The Northwest Atlantic Marine Alliance (NAMA) advocates for healthy marine ecosystems. Through their site, namanet.org, they organize and promote a movement toward a thriving ocean and a just seafood system.
Having helped create the original Drupal 6 site for NAMA in 2008, it’s been a rewarding experience re-architecting it in Drupal 8 (beta). The main purpose of the project, at least initially, was to help NAMA plan for how to deal with their soon-to-be-end-of-lifed D6 site by upgrading it to D7. As a fully matured platform, this upgrade (or migration) path has long been the recommended approach, even since talk of a release candidate began in the summer of ’15, when the number of critical issues neared zero.
Choosing an upgrade path – Drupal 7 vs Drupal 8
NAMA was the perfect client to test out a Drupal 8 upgrade. They were flexible about their design and functional requirements, and the original site was straightforward in its architecture. As the betas ticked up in number, it became feasible to consider skipping over D7 to go straight to D8 instead. Once the D6->D8 migration path appeared ready to use, we discussed the pros and cons with NAMA and, together, decided to go for it.
By structuring the project to partially include “internal” and “personal development” time, we were able to deliver the new site on a tight budget while allowing the entire team to gain crucial experience with the upcoming version of our CMS/framework of choice.
The Drupal 8 advantage
While NAMA will enjoy many secondary benefits to having a D8 site, like a responsive front-end and in-place WYSIWYG editing, the most meaningful advantage of NAMA skipping D7 for D8 is the significantly extended lifespan of their redeveloped site. For Advomatic, apart from getting to work with a shiny new Drupal toy, we’re now prepared to hit the ground running when the full release of D8 is ready, and to support the sea of Drupal 6 sites that will soon be in need of migration help.
As we wrapped up our final tickets and NAMA began working with their new site, I asked Coordinating Director Niaz Dorry to chat with me about their experience with Drupal 8 so far.
When asked about her favorite features of the new site, Niaz noted that it was, “clean, open, uncluttered, more modern, and (so far) appears to be easier to edit.” She also detailed some of the new configurable components we added to the homepage, which leverage the fieldability of D8’s upgraded Block module.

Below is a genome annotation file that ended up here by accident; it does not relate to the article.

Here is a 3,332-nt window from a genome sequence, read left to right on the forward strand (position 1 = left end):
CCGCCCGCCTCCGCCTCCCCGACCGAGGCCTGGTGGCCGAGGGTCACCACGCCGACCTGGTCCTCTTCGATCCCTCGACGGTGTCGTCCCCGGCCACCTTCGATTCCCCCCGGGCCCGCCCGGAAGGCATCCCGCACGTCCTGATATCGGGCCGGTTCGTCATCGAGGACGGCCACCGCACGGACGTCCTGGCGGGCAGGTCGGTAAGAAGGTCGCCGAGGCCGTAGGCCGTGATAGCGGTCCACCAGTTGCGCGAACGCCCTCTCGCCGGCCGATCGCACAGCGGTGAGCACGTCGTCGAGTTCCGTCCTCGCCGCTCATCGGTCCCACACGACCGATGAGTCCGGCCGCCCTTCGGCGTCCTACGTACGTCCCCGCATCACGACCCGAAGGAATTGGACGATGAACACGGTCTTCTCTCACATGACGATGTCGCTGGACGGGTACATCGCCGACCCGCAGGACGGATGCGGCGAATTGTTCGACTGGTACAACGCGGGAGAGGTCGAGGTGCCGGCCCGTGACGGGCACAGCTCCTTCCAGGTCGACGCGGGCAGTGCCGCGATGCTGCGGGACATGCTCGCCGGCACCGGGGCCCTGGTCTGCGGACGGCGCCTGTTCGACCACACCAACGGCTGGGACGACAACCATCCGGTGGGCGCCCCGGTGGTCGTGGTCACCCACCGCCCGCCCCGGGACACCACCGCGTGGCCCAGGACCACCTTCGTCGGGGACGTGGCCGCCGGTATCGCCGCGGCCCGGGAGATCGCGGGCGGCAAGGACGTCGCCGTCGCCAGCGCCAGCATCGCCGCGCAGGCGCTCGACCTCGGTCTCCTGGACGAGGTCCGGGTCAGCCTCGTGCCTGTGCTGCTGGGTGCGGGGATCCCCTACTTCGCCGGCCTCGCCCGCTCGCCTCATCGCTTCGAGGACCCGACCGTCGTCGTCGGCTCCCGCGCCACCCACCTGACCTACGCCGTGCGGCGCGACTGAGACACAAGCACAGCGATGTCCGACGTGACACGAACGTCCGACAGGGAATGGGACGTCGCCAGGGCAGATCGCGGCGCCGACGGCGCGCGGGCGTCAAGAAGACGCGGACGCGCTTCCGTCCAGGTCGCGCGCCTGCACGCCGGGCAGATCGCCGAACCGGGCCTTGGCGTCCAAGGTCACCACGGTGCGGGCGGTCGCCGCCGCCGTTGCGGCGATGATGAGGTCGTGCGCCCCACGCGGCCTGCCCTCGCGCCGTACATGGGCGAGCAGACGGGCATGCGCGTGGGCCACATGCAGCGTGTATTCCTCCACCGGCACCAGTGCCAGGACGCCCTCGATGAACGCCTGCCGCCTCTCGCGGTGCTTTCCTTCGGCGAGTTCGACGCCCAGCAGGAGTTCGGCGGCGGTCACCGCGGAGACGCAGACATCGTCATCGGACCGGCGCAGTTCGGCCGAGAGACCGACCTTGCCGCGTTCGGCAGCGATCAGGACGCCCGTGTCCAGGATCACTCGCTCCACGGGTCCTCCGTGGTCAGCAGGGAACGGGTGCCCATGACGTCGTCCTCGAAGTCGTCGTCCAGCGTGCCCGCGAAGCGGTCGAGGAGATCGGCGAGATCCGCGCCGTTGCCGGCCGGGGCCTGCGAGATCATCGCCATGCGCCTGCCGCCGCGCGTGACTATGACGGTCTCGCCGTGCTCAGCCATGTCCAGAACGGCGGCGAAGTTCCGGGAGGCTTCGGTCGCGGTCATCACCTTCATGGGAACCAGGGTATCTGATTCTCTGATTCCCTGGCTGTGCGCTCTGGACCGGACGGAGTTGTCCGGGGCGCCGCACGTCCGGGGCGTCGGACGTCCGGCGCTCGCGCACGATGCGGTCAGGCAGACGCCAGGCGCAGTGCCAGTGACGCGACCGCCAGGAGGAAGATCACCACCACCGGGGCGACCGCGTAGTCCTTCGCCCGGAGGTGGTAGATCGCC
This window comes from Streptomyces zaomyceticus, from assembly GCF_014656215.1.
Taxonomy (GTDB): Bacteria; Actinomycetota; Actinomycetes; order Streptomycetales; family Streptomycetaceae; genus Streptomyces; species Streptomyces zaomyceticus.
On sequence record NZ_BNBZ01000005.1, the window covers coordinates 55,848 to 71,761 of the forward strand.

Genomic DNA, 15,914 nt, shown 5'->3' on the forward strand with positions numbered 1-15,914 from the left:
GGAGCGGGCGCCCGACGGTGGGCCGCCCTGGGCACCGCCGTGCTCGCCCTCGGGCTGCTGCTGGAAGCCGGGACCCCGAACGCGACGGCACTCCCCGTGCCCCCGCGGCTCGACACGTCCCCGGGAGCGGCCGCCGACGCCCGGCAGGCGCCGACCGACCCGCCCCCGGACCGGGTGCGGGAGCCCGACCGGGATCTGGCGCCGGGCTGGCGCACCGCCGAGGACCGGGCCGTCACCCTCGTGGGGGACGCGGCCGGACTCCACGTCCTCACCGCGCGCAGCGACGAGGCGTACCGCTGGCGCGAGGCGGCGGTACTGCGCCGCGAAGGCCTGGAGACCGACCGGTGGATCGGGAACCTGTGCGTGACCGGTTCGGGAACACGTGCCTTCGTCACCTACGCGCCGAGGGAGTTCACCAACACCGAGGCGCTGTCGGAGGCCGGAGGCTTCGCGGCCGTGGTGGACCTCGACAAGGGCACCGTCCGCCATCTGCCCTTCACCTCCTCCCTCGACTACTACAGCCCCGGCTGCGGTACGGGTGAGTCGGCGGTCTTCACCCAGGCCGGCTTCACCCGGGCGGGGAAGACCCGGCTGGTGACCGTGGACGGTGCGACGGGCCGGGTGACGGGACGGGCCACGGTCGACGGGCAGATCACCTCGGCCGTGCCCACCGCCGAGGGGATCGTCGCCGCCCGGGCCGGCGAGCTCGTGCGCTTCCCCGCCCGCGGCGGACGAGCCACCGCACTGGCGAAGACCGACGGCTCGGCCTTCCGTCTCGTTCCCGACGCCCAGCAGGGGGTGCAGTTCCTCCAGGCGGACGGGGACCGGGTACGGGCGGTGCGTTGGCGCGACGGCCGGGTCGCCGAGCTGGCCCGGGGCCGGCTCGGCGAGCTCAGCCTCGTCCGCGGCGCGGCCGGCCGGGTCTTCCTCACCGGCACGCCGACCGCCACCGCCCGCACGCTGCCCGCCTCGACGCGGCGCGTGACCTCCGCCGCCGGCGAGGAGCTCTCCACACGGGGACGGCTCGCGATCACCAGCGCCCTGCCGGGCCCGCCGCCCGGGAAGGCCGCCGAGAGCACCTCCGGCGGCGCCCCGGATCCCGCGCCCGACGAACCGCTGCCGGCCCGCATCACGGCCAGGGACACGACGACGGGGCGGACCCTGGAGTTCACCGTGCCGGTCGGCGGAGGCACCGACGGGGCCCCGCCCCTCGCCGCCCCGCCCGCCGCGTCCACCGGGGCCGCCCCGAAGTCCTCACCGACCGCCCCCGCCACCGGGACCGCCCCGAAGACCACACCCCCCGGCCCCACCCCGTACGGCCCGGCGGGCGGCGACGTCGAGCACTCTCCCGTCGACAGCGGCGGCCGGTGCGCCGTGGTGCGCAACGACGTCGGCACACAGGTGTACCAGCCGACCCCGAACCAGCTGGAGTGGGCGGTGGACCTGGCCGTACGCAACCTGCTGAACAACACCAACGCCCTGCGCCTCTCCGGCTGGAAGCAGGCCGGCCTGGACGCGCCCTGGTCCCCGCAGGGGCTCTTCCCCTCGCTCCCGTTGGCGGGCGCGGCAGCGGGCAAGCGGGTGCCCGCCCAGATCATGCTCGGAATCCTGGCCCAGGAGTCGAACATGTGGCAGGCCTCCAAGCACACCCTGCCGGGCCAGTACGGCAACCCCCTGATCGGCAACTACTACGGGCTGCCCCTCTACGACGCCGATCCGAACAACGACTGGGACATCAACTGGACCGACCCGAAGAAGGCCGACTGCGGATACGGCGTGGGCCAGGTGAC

Niaz added that the move to the new site has been fairly seamless from an administrator’s perspective. The ease of this process is largely due to content creation and usability improvements that have been incorporated into D8 core:
“The transition seems smooth so far. Generally speaking, the two sites feel similar. What is different is not THAT different, and we seem to be learning it pretty quickly.”
And what about the tradeoffs of working with not-quite-ready software, when a robust ecosystem has been developing around its predecessor for years? At the outset of the project, we’d discussed – in theory – what sacrifices might need to be made. But in practice, what diminished functionality did they end up having to live with?
“Not much, really. Some of the things that are not ready yet – like a better date module – don’t appear to be showstoppers. We knew what we were going into, and that there would be some adjustments to things as Drupal 8 goes from Beta to fully operational. So nothing has been a surprise.”
Niaz eloquently summarizes how this project has been a big win for everyone involved:
“We’re glad to have had this opportunity to work with Advomatic. The results – an updated website for us, experience with Drupal 8 for Advomatic, and contributing to the broader cyber community as we learn – are truly a win-win-win, and that’s the kind of effort we like to engage with, whether it’s our program work, our policy work, the way we run our organization, and now even the way we build our website.”
Have you had a chance to work with a client on a D8 project yet? What do they think so far?